This offseason was always going to be a crucial one for the Eagles, but as time passes and more holes on the coaching staff open up, its importance is amplified. It feels like there’s a new candidate interviewing for the Offensive Coordinator vacancy every few days, with a report citing their interview and withdrawal of interest shortly following. But why?
James Urban, Graham Harrell, Kevin O’Connell, and Jim Caldwell, are all names who have been linked with the Eagles, with the majority at least interviewing before picking up a role elsewhere or opting to stay in their current situation. Unfortunately, it’s hard to really blame any of them.
The problem with the Eagles offensive coordinator role in particular is that it’s shrouded in total mystery. Doug Pederson calls the plays, Doug Pederson runs the show. All we know for sure is that the OC scripts the opening 15 plays of the game and helps build the gameplan.
When this idea was first implemented, it made total sense. Doug Pederson was a rookie Head Coach riding a bike for the first time, and Frank Reich was the parent with both hands on the seat, keeping the bike upright until Pederson could pedal on his own.
Reich was basically a sounding board for Pederson. Someone with years of experience who understood how to get the most out of a franchise quarterback and develop a talent. A former quarterback who saw the game the same way. The dynamic was perfect and it obviously led the team to a Super Bowl. But when Reich left, the Eagles mt a crossroads.
They promoted Mike Groh, which as we all know, probably wasn’t the smartest decision, but it can be difficult to criticize the former wide receivers coach. Groh was dealt several tough hands and the final decision on whether or not he’d hit or stand, wasn’t even his. Sure, he said the worst thing at the worst time, but he wasn’t all bad…and did play a role in resuscitating an offense that many assumed to be dead in the water at the end of the season.
With Groh fired, the pressure is now building on Pederson. Not to find an offensive coordinator, but to go down one of two paths. Either promote internally or sign someone far deeper into the barrel than you would’ve liked, someone who is content with not calling plays. Or, change.
Even under Andy Reid, Doug Pederson was given opportunities to call plays. Most notably, Pederson called the entire second half in the Chiefs’ playoff loss to New England back in 2015. This came on the back of a run of games in the second half of the season where that responsibility was mirrored. Current offensive coordinator Eric Bieniemy has that same role now, calling plays in the second half of games.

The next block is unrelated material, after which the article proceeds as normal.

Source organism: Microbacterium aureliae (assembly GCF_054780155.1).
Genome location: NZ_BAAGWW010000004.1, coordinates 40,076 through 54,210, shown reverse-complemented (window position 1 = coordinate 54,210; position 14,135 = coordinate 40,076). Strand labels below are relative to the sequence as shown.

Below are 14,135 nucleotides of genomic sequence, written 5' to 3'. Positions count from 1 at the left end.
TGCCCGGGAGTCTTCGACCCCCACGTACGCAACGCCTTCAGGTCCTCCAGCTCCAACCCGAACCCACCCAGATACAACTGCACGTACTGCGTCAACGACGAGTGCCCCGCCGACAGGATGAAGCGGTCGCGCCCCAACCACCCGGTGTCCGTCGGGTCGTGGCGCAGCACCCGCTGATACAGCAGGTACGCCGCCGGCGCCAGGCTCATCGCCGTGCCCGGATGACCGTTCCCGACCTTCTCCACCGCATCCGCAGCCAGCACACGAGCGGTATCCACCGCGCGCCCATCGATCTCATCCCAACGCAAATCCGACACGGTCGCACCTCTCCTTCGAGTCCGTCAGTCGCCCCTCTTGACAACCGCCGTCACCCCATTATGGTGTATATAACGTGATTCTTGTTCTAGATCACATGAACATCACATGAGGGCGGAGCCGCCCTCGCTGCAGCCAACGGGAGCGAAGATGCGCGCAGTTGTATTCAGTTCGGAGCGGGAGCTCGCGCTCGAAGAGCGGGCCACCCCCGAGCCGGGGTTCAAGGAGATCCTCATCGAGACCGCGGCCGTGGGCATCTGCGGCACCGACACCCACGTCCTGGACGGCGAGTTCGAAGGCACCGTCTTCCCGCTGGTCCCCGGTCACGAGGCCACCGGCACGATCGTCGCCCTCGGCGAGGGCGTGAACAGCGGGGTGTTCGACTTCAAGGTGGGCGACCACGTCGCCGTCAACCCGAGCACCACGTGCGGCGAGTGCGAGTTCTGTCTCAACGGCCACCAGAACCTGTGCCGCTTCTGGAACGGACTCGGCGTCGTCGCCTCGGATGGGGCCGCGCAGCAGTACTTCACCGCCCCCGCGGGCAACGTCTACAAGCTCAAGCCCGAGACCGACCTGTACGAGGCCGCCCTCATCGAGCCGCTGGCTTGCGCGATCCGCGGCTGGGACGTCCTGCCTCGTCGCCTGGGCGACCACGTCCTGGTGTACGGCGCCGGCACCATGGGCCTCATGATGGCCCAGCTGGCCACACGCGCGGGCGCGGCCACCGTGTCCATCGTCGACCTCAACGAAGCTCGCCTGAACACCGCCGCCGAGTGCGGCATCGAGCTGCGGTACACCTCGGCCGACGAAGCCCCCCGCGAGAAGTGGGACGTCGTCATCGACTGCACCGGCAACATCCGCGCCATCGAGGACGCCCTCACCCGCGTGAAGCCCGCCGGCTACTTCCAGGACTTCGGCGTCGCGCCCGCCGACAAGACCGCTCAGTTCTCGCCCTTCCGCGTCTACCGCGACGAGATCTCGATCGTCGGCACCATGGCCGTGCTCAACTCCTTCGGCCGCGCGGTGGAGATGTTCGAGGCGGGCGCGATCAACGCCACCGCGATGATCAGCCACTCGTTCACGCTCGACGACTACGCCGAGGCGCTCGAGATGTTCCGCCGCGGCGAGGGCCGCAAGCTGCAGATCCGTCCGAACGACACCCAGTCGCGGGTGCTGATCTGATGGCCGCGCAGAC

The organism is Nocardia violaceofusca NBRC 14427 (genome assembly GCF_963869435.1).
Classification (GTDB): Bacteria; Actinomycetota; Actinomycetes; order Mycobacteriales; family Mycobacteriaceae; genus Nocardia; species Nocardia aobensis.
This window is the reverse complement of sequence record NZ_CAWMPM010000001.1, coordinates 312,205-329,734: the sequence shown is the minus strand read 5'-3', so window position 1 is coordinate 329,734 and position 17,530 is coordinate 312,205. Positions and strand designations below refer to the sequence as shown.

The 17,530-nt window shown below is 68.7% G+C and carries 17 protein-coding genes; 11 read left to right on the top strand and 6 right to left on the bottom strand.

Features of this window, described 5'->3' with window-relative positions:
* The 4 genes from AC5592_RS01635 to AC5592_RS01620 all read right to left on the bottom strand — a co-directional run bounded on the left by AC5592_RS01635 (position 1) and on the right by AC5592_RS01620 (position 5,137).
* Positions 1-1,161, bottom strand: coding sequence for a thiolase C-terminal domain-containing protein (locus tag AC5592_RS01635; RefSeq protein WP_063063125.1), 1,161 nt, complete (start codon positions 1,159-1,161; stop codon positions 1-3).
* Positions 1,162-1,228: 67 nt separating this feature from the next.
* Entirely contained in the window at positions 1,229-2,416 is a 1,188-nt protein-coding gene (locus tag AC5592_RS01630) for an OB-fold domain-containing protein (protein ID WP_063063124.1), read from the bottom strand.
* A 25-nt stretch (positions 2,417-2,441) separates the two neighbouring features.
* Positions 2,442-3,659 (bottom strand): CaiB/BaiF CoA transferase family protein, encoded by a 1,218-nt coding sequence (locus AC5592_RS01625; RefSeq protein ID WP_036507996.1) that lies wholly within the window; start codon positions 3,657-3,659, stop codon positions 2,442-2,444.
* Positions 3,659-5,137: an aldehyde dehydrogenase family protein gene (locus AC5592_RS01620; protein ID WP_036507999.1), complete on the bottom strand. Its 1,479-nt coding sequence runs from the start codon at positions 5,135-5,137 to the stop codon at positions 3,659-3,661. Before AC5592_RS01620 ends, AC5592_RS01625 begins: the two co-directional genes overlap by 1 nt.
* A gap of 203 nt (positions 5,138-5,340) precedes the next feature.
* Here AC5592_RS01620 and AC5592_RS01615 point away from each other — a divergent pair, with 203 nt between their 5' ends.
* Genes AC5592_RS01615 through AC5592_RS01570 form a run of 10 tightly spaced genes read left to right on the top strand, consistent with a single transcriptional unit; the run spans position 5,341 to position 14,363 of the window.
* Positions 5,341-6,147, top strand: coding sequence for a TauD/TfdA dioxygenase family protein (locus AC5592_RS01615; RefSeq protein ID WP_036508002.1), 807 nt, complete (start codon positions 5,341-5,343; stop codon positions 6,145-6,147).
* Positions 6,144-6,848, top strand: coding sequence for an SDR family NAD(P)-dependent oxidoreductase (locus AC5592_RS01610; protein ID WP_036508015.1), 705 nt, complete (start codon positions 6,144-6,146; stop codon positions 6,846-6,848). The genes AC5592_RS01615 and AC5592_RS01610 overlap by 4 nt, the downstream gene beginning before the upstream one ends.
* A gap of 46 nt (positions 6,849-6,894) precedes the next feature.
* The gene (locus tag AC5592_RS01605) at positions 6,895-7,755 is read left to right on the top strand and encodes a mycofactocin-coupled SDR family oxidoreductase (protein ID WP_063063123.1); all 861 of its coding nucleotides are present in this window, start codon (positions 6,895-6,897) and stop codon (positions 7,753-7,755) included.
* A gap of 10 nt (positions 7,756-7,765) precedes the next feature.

The one constant, of course, is Andy Reid. A man who has a coaching tree so large that it’s almost become mythical. Reid is a ‘coaches coach’. Someone that can act like a Gandalf of the playcalling world, helping to mold his assistants into future coordinators, sustaining success by passing his knowledge down through the line. Pederson hasn’t had to do that yet…until now.
Offensive coordinators want to call plays. They want to play a role in the offense. Sure, not every budding OC has earned their dream role by following this conventional path, but it certainly helps. If teams are offering you opportunities, you’re probably going to take the one with the highest ceiling…and that isn’t Philadelphia for many because of that roadblock.
Pederson is entering his fifth-year as a Head Coach and now firmly has his coaching identity in place. He knows the exact kind of offense he wants to run and how to get to that point.
Pederson is no longer a kid riding a bike for the first time. He’s a teenager, speeding down the streets without fear. But his younger brother is sat at home, staring out the window, watching Doug do bunny-hops off the sidewalk, wondering if he will ever get a chance to even sit on that shiny red bike.
If Pederson and the Eagles truly want stability at the offensive coordinator spot, they has to realize that Doug no longer needs a sounding board. He no longer needs that guidance (while extremely valuable) and he’s proved everything to everyone. It’s time to help the next generation in the hopes of finding a long-term partner that you can pass that knowledge down onto and grow the offense together.
The Doug Pederson coaching tree has to start now because if it doesn’t, there’s a long storm coming and there are no seeds to soak up that water.
Mandatory Credit: Robert Deutsch-USA TODAY Sports
Liam is a 24-year old sports journalist from the UK and founder of the Philly Sports Network. In just five years he turned a hobby into one of the fastest-growing Philadelphia sports sites in the world, amassing 7,000,000 views and writing over 3,000 articles. Drawing attention from the likes of CSN, NJ.Com and Bleacher Report in the process, Liam is set on changing the way Philadelphia sports teams are reported on forever.
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